Villain, Edward Berridge
One reader's darkly comic domestic noir is another reader's vegan sausage. Which is a really bad way of saying I just didn't get VILLIAN. Not for a moment, and try as I might I'm not even sure I can explain it adequately.
At the core it's a very "current day" idea - what would drive an ordinary person to kill? Injustice? Revenge? Notoriety? Heartbreak? Post separation anxiety? Whole desperate experience of internet dating? Clickbait headlines? For Alistair, it could be all of those things, piled on top of each other. Good questions all of them - we could probably add everyone constantly being outraged about everything. Surely that's got to be part of the reason why somebody is (or has already) flipping out and doing appalling things.
It's also an interesting idea to make Alistair... well an utter twat. Appalling man. Awful. The kind of dickhead who thinks value judgements on women's looks are his right - but then casual misogny and appalling over-confidence in own worth isn't an unknown combination these days - in fact as the judgement against those sorts of blokes get more strident they seem to be wearing their dickheadery with increasing pride.
Somehow though the whole thing didn't quite jell for this reader. Alistair was flat out awful to the point where I didn't want to spend a nano-second's time with him - not that I had a reaction to or for him / just flat out couldn't care less. Don't want to think about him, don't particularly care one way or the other what made him do what to whom. Just want him out of my life and out of my thoughts.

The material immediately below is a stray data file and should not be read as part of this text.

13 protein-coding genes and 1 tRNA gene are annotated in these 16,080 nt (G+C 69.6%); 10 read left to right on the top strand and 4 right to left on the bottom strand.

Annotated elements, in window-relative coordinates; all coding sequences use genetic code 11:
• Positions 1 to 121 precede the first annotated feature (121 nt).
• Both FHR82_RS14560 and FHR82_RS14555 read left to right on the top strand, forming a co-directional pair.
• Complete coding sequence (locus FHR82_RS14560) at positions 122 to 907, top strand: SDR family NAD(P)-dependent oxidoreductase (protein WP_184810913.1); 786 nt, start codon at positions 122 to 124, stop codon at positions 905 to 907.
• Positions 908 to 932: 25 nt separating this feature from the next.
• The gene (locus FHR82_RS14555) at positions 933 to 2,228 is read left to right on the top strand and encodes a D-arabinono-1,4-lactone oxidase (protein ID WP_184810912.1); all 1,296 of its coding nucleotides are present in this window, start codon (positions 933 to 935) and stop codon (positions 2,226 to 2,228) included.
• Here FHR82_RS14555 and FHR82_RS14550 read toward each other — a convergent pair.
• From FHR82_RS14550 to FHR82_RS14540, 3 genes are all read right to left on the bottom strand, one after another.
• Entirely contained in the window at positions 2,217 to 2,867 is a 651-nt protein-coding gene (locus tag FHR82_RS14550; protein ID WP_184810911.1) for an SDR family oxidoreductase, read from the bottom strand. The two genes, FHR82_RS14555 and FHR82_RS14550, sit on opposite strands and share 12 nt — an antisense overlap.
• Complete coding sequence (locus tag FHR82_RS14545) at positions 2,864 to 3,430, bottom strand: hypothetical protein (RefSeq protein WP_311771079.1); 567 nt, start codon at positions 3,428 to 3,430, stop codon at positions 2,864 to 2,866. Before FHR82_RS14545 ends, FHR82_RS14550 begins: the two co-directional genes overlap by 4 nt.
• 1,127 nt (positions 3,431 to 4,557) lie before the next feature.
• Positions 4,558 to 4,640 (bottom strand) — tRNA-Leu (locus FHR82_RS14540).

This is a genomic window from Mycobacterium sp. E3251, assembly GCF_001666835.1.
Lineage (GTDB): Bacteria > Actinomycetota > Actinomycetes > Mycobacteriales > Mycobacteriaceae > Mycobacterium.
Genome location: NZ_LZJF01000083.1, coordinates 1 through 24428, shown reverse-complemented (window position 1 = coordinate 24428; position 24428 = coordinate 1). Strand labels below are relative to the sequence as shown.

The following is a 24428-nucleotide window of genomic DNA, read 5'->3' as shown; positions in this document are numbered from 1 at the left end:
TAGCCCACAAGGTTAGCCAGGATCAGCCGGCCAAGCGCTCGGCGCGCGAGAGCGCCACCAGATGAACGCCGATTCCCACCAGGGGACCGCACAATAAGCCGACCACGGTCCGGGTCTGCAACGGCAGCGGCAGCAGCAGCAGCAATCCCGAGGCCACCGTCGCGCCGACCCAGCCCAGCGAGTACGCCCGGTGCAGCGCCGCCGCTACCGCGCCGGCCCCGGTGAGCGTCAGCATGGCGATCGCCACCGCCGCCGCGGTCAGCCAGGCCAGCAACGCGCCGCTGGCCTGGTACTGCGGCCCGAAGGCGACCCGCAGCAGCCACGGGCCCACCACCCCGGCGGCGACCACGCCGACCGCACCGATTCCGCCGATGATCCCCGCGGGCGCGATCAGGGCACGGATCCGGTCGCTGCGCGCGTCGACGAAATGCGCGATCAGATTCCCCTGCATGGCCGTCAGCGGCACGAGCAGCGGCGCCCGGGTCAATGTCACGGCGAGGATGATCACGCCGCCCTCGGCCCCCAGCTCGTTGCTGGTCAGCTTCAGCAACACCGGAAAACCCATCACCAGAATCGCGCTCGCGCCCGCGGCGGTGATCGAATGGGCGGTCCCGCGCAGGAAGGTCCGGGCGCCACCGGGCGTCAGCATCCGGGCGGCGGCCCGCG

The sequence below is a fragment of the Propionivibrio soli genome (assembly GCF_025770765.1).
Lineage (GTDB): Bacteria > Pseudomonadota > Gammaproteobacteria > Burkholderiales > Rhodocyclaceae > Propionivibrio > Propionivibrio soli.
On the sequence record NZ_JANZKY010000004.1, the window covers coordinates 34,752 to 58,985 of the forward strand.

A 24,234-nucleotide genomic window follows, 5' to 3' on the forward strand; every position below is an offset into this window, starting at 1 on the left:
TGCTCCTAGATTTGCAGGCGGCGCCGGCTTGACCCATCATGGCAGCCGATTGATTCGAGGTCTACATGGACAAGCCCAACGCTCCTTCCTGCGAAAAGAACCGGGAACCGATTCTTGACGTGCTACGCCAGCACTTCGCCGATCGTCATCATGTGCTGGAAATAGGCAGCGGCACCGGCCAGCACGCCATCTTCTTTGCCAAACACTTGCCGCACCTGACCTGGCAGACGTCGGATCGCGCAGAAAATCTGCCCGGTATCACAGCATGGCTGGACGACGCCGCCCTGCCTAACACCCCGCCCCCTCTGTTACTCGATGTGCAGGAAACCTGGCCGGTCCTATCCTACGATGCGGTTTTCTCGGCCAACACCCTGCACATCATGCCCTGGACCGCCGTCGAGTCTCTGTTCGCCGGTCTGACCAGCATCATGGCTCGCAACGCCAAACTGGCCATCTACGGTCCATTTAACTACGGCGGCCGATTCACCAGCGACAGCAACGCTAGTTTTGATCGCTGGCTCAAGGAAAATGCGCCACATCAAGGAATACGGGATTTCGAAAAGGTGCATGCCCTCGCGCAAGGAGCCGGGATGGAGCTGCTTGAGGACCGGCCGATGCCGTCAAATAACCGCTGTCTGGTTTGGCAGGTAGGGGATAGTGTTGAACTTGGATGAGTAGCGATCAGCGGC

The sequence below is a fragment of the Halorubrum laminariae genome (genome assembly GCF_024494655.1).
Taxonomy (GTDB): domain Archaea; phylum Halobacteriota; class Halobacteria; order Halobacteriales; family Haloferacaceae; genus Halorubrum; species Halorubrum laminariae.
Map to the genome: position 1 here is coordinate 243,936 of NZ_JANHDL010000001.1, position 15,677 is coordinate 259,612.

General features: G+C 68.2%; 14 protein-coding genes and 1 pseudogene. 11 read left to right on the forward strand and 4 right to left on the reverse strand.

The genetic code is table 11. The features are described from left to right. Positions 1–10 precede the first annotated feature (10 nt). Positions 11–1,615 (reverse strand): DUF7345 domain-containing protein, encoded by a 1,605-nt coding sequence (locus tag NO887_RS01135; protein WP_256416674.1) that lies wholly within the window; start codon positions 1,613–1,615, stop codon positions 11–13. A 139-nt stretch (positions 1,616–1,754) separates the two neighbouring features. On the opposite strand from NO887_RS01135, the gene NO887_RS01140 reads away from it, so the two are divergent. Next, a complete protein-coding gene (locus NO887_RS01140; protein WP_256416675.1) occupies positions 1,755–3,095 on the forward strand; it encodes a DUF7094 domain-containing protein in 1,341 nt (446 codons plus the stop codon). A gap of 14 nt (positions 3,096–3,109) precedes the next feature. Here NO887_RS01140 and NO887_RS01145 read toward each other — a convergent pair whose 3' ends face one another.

Which made everything he did a bit... bleagh. Of course he's a misogynistic twat. Of course he's an appalling father, an awful ex-husband, a self-involved dickhead with no redeeming features. I so struggled with care factor I just couldn't retain much at all. In the end, my final review note on the final page of my copy summed it up I guess "bored / bored / bored / bored / what was all that about...?".
Still can't answer that final question - which is why it's been quite a while between reading the book and writing this review. Don't take my word for it, if anything in the blurb appeals, have a go at the book yourself and see if I've just flat out missed the point.
“I was aware of the weight of Spoole’s head, clutched against my stomach. I hadn’t thought of a head being something that was heavy to carry. Another new thing learned.”
Alistair’s another middle-aged casualty struggling with divorce and a career that’s hit a dead end. Erica’s haunted by the violent deaths of three boys. And Charlie’s a clickbait journalist who can’t generate traffic. Now, a series of attention seeking murders sucks them into the same careening news cycle. In Villain, though, the mystery is not who the killer is. It’s what he’ll do next, how he’ll keep trending and if he’ll get away with his crimes as the investigation closes in.
Edward Berridge’s new novel is a darkly comic domestic noir taking on the big themes of love, desire and mortality and shaking them up in a bag with contemporary talking points like internet dating, social media celebrity, post separation parenting, IVF and the white collar workplace.
It’s Girl on a Train meets Michel Houellebecq’s Atomised with a twist at the end you’ll never see coming. There’s nothing like it in Australian crime fiction.